Business development

9 Gracechurch Street (geograph 2514445)
First purpose-built HSBC London office on Gracechurch Street (1913, designed by William Campbell-Jones), replacing leased offices at 31 Lombard Street; maintained by HSBC until relocation to 99 Bishopsgate in 1976, and later converted into a Club Quarters hotel and Wetherspoons pub
The Crosse Keys (interior) 20201103 160645 (50563442416)
The former HSBC banking hall in the Gracechurch Street building, converted as the Crosse Keys pub
上海外滩汇丰银行大楼2021
HSBC Building on the Bund, the bank's Shanghai headquarters from 1923 to 1955, photographed in 2021
HSBC 1936
HSBC Hong Kong head office in 1936 after reconstruction

Sir Thomas Jackson became chief manager in 1876. During his twenty-six-year tenure, the bank became a leader in Asia. A period of expansion followed, with new buildings constructed in Bangkok (1921), Manila (1922) and Shanghai (1923), and a new head office building in Hong Kong in 1935. Bank note issuance displaced other forms of the era and of the region, such as silver taels, due to political and economic instability. HSBC gained significant influence as a result.

International expansion

After the Bishopsgate Bomb of 1993 - geograph.org.uk - 653979
Tower at 99 Bishopsgate, HSBC's main London office from 1976 to 1993 and occupied by the bank until its move to Canary Wharf in 2002-2003
HK HSBC Main Building 2008
HSBC Main Building, Hong Kong, designed by Norman Foster and completed in 1985 on the same location as the 1886 and 1936 predecessors

Michael Turner became chief manager in 1953 and set about diversifying the business. His tenure came to an end in 1962 having established The Hong Kong and Shanghai Banking Corporation of California 1955 and having acquired The British Bank of the Middle East and the Mercantile Bank (based in India) in Aug 1959. Turner was succeeded in 1962 by Jake Saunders. In 1964 the Chief Managership was superseded as the top executive role in the bank by an Executive Chairmanship.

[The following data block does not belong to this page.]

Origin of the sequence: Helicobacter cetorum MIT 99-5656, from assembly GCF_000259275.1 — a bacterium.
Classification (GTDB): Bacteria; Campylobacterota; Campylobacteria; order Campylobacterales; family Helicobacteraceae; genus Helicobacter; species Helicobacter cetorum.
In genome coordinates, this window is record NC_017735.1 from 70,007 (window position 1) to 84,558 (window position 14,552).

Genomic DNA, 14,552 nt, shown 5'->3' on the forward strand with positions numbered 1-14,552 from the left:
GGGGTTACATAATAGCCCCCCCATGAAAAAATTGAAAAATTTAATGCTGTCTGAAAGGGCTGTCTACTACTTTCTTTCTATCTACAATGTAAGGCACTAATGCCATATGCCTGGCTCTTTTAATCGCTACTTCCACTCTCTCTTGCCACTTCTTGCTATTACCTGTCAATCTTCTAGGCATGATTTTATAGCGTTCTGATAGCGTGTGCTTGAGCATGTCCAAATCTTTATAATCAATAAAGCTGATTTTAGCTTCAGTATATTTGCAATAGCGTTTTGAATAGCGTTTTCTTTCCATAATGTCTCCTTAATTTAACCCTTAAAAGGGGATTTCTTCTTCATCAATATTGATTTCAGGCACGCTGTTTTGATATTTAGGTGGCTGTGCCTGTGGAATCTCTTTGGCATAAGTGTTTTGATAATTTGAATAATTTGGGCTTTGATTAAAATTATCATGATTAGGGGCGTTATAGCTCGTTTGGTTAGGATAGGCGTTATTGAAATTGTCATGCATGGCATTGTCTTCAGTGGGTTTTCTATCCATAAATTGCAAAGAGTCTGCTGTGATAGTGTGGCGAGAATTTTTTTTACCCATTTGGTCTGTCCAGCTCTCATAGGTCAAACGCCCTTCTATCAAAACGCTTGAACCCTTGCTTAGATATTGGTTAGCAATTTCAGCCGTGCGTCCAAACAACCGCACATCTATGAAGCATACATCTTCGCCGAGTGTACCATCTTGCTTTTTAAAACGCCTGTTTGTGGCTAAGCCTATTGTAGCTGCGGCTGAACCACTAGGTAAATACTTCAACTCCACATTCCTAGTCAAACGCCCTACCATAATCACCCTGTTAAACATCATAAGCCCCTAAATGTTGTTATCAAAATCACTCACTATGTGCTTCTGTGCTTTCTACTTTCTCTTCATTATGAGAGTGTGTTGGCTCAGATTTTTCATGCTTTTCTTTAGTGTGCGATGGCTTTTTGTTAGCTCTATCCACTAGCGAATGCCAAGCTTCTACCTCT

During the Konfrontasi period in the 1960s, a group of Indonesian forces bombed the MacDonald House building in Singapore (at the time used by HSBC) just a few months after Singapore was granted its independence from Malaysia. Three people were killed, 33 injured, and the two Indonesian military officers responsible for the bombing were tried and executed.

The present building in Hong Kong was designed by Sir Norman Foster and was held as one of the most expensive and technologically advanced buildings in the world in 1986, costing HK$5.3 billion.

Creation of the HSBC Group

Striking new offices on the Thames near London Bridge - geograph.org.uk - 2280747
Building at 10 Lower Thames Street, completed in 1989, occupied by Samuel Montagu & Co., then used by HSBC Holdings as global head office from 1993 to relocation to Canary Wharf in 2002–2003; eventually sold by the bank in May 2011

On 6 October 1989, it was registered as a regulated bank with the Banking Commissioner of the Government of Hong Kong.

HSBC Holdings plc, originally incorporated in England and Wales, was a non-trading, dormant shelf company when it completed its transformation on 25 March 1991 into the parent holding company to the Hongkong and Shanghai Banking Corporation Limited now as a subsidiary, in preparation for its purchase of the UK-based Midland Bank and the impending transfer of sovereignty of Hong Kong to China. HSBC Holdings' acquisition of Midland Bank was completed in 1992 and gave HSBC a substantial market presence in the United Kingdom. As part of the takeover conditions for the acquisition, HSBC Holdings plc was required to relocate its world headquarters from Hong Kong to London in 1993.

Major acquisitions in South America started with the purchase of the Banco Bamerindus of Brazil for $1 billion in March 1997 and the acquisition of Roberts SA de Inversiones of Argentina for $600 million in May 1997. In May 1999, HSBC expanded its presence in the United States with the purchase of Republic National Bank of New York for $10.3 billion.

2000 to 2010

Expansion into Continental Europe took place in April 2000 with the acquisition of Crédit Commercial de France, a large French bank, for £6.6 billion. In July 2001 HSBC bought Demirbank, an insolvent Turkish bank. In July 2002, Arthur Andersen announced that HSBC USA, Inc., through a new subsidiary, Wealth and Tax Advisory Services USA Inc. (WTAS), would purchase a portion of Andersen's tax practice. The new HSBC Private Client Services Group would serve the wealth and tax advisory needs of high-net-worth individuals. Then in August 2002 HSBC acquired Grupo Financiero Bital, SA de CV, Mexico's third largest retail bank for $1.1 billion.

In November 2002, HSBC expanded further in the United States. Under the chairmanship of John Bond, it spent £9 billion (US$15.5 billion) to acquire Household Finance Corporation (HFC), a US credit card issuer and subprime lender. In a 2003 cover story, The Banker noted "when banking historians look back, they may conclude that [it] was the deal of the first decade of the 21st century". Under the new name of HSBC Finance, the division was the second largest subprime lender in the United States.